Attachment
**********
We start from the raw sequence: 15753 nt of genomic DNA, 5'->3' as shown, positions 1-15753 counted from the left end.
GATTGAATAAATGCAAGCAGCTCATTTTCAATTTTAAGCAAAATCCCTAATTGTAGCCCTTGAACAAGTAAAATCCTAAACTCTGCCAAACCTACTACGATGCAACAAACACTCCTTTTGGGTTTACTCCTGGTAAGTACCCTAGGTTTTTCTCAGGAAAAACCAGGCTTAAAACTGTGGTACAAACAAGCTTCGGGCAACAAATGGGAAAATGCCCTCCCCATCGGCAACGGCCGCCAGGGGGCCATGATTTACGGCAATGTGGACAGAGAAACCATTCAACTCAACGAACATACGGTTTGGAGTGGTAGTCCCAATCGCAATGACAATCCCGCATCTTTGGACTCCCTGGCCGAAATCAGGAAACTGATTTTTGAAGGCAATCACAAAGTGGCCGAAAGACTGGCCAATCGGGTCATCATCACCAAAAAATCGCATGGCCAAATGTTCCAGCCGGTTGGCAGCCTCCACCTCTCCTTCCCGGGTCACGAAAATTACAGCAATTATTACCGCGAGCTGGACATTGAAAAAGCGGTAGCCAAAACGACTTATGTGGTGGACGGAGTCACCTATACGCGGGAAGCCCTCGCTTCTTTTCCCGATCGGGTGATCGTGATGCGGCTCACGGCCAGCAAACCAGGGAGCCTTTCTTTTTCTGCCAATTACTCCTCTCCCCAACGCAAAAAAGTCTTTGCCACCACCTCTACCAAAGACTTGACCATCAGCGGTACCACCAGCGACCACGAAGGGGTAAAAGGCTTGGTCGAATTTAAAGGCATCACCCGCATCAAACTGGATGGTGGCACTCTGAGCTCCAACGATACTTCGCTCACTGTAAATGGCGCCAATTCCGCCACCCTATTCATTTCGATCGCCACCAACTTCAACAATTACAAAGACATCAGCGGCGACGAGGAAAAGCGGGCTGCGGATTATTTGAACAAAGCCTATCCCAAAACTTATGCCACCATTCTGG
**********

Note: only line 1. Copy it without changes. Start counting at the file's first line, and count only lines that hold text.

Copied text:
We start from the raw sequence: 15753 nt of genomic DNA, 5'->3' as shown, positions 1-15753 counted from the left end.